For this interview, I have chosen a group in which for Asians overall and Vietnamese specifically, is seen as a low affinity group in which received many frown upon and disapprovals. This group is LGBT. LGBT is an initialism that stands for lesbian, gay, bisexual, and transgender. They are defined as people who are sexually attracted by other people of the same sex. History has shown that gay people have always been discriminated against; also they have been victims of violence and harassment in our own society because of their sexual orientation. Even in the Bible, Jesus asked the mankind to have children and since gay people don't have the ability to reproduce, therefore, homosexuality is considered an act of sin. This is why I chose this group seeing that they are considered low affinity to not only my group but to other groups as well.
The person that I picked to interview is one of my closest friends who came out as an openly gay man for around seven to eight years now. The reason why I chose him is because he have been discriminated and abused for the fact that he is a gay person. My interviewee’s name is Tom. I’ve known Tom for almost 15 years because his mother is a closed friend of my family. He was born and raised in an traditional Vietnamese family, but he was sent to a French school since he was six. Therefore, he has been very receptive and open-minded towards different cultures, people and genders. As growing up, he has heard a mixed package of both good and bad messages about the LGBT community, Vietnamese society was still very conservative and had negative perspective towards the LGBTQ community. This interview,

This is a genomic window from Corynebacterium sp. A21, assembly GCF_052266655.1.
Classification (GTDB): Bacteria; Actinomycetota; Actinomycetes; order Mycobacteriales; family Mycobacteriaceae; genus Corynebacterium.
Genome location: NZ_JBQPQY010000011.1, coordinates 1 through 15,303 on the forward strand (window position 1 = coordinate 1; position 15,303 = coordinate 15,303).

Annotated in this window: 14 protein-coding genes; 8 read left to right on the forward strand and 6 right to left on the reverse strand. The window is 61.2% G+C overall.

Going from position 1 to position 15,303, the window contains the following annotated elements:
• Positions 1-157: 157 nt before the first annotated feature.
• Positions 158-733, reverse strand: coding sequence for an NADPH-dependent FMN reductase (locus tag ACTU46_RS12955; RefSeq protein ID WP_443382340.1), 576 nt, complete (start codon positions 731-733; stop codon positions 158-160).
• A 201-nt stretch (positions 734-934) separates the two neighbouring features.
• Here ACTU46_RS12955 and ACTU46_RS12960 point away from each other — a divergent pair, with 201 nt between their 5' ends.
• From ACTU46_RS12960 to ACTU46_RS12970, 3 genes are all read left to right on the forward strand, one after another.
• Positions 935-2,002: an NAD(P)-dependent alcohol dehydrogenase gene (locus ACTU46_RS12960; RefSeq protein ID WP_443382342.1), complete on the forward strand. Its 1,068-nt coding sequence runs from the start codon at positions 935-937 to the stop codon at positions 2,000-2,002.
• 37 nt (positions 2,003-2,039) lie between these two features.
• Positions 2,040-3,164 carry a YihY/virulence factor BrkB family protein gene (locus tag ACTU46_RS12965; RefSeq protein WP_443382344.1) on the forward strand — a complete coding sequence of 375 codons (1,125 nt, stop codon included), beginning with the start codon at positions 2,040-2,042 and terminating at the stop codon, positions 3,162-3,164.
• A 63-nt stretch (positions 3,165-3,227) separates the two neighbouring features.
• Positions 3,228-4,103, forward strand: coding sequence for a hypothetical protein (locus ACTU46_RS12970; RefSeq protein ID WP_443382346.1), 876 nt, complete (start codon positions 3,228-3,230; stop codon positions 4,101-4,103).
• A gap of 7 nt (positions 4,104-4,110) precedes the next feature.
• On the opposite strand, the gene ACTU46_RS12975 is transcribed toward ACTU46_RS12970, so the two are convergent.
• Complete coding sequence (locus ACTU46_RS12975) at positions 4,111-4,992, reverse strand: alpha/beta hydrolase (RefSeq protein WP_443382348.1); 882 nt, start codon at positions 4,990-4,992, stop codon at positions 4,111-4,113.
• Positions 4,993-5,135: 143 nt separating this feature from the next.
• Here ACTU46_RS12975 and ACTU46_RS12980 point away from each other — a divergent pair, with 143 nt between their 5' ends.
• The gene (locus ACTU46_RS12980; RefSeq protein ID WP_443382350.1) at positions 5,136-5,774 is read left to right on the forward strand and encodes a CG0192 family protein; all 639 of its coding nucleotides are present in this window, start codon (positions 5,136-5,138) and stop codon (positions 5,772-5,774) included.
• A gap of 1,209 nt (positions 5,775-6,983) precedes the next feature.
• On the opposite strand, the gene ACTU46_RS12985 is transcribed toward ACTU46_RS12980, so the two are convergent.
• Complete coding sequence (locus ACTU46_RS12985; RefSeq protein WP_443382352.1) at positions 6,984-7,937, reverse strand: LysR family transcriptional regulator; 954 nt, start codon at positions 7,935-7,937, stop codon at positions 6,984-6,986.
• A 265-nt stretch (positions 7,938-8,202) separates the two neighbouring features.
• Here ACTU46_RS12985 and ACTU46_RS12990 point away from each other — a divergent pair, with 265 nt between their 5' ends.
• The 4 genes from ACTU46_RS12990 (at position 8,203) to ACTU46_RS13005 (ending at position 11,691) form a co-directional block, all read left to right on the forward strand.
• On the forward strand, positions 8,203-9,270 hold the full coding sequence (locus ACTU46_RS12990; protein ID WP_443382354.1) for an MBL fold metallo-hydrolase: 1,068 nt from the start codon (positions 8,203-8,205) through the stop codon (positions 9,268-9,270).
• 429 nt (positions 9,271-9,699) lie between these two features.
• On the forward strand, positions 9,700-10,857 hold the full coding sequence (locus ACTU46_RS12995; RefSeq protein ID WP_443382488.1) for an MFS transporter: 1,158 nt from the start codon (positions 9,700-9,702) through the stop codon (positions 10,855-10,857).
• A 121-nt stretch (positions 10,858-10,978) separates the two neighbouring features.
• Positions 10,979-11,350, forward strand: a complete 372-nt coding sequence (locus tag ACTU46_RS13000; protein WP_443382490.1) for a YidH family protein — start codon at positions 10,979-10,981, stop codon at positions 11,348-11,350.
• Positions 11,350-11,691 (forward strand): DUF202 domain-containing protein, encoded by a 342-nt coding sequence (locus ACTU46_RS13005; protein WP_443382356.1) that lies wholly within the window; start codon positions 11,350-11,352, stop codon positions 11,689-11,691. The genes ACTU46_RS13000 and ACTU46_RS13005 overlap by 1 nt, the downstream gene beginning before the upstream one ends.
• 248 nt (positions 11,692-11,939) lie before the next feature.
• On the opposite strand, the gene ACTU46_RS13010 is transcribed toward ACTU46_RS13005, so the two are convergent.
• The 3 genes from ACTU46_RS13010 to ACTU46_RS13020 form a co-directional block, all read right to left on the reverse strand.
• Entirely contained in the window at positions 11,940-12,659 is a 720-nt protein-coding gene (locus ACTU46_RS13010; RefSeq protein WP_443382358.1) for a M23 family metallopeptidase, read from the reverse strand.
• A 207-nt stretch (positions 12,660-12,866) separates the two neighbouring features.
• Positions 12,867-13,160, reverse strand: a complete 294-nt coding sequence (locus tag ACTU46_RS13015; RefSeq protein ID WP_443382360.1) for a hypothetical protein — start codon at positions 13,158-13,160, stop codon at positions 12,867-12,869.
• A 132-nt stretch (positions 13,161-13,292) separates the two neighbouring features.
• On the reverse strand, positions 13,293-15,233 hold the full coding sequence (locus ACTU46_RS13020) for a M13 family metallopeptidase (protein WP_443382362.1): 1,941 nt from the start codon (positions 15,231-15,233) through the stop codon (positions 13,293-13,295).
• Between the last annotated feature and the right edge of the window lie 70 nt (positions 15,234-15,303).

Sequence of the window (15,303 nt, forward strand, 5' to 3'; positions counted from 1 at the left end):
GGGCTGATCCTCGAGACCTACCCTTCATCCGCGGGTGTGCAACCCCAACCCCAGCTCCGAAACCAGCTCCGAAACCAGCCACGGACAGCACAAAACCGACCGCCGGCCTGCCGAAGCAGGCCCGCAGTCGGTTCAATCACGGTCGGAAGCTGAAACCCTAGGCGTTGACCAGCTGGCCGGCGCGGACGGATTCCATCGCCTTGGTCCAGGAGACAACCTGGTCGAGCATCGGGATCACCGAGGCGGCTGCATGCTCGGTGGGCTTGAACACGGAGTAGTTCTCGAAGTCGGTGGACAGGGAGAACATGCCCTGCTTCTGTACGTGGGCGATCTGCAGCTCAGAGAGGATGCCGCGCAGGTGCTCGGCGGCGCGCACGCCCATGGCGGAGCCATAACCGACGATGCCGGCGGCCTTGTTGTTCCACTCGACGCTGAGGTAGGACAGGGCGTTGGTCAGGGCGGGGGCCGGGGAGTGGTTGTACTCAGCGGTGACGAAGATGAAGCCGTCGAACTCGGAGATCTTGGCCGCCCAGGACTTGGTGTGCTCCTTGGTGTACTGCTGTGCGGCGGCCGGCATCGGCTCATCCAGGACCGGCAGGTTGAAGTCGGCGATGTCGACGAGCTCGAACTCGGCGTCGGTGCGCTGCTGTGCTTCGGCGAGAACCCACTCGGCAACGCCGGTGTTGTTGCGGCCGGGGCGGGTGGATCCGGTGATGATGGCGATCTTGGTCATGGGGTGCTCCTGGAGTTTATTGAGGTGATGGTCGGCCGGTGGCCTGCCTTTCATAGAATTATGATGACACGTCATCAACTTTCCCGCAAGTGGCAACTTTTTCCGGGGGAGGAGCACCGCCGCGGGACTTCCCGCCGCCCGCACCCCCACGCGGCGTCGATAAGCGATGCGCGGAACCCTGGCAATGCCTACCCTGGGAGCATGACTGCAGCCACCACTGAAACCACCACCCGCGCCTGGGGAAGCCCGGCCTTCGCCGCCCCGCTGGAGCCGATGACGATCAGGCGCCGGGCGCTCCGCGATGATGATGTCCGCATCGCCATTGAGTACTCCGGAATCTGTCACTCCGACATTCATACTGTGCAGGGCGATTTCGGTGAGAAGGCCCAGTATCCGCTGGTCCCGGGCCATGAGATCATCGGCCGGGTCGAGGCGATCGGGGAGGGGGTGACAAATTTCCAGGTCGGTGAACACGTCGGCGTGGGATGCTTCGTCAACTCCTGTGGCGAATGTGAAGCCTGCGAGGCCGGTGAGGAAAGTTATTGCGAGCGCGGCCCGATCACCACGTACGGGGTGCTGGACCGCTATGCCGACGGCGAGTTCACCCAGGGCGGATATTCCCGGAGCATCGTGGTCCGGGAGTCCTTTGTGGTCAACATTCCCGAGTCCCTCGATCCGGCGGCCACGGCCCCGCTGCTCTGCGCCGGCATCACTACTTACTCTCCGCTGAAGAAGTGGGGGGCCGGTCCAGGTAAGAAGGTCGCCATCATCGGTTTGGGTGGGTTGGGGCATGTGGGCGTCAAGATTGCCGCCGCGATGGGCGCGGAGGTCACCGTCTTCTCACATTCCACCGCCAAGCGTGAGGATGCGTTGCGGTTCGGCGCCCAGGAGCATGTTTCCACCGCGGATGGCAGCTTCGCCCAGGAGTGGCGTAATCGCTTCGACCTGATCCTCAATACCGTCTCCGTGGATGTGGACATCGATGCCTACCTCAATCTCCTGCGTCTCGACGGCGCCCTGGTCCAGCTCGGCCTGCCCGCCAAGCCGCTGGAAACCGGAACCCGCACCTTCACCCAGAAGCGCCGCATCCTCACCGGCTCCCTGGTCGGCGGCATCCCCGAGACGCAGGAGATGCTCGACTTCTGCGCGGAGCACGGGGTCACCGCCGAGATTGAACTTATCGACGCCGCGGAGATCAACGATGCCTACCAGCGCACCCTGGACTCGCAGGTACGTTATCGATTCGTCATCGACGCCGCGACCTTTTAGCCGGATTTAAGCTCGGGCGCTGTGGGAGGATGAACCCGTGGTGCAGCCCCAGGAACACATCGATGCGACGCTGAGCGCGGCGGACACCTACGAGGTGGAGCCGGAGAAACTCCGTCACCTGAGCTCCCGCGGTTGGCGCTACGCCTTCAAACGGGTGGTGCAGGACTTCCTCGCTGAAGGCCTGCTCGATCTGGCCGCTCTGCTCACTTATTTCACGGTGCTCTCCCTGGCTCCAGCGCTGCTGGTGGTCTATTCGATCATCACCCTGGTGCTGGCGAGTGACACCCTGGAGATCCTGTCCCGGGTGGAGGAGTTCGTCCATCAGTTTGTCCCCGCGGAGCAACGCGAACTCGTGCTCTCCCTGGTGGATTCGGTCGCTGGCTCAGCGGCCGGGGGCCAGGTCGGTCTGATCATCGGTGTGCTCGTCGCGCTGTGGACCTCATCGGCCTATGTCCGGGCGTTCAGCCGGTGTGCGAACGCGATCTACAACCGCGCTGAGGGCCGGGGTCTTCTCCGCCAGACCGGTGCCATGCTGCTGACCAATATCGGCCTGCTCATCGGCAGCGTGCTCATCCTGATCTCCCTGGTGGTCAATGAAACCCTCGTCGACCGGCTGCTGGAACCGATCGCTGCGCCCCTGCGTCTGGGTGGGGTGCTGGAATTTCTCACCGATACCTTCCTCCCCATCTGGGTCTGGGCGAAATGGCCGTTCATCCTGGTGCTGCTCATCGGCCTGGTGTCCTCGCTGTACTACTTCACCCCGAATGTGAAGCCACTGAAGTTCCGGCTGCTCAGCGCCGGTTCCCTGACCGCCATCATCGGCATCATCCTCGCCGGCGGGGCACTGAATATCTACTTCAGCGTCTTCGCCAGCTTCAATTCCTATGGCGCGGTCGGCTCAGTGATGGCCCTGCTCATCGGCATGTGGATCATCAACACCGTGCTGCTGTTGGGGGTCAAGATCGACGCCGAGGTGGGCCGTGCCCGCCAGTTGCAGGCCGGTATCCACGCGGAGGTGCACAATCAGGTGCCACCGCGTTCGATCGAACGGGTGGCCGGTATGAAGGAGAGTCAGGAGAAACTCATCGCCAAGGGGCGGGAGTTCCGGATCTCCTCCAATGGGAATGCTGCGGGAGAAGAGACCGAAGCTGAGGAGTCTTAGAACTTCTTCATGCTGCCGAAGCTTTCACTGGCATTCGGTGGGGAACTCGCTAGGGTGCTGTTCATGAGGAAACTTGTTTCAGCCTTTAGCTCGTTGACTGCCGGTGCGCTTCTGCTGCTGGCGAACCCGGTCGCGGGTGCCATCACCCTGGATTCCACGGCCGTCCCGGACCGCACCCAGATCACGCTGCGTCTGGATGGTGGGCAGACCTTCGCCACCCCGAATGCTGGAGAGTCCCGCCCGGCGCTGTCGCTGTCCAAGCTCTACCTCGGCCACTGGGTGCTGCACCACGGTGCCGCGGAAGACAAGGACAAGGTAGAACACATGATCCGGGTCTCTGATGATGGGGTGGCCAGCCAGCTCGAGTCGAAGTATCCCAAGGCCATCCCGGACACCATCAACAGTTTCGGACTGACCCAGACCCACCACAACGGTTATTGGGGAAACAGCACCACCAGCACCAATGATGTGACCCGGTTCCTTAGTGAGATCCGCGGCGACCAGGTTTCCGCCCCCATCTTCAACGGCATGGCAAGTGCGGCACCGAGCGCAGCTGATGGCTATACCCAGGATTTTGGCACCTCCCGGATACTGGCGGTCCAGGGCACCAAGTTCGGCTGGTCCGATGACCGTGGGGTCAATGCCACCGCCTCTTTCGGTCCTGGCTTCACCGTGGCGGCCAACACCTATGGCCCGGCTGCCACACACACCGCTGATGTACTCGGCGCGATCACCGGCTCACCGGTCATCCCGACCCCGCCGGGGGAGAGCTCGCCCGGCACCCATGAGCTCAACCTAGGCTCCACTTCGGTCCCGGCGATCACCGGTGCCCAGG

however, has changed my perspective as I learned more about his heartbreaking yet inspirational journey through life.
Tom grew up as an upper middle class Vietnamese in an urban area. His family constantly reminded him and his other siblings to not judge people based on race, creed, color, or gender. They tried to teach their kids on how to be a good person. As a result, Tom turned out to be a nonjudgmental, open minded and unbiased towards other groups. When he was born, he always knew that there was something a little bit different about him but he couldn’t figure out what it was. He told me during the time when he was trying to “discover” who he really was, the word “gay” terrified him and he knew that wasn’t a good thing. He remembers when he was younger, he used to picture the male toilet sign and put a big cross over it in his head, and for the female sign he would put a big green tick next to it. This proved to him that something was up. When he came out to his parents, they unexpectedly were overreacted, upset, and unsupported. They were miserable and took the news as a loss of the son they have known, especially his mother. They always thought they knew him from the day of his birth. They completely lost their perception they once had of him. He desperately told me, “It was hard enough for me to accept myself...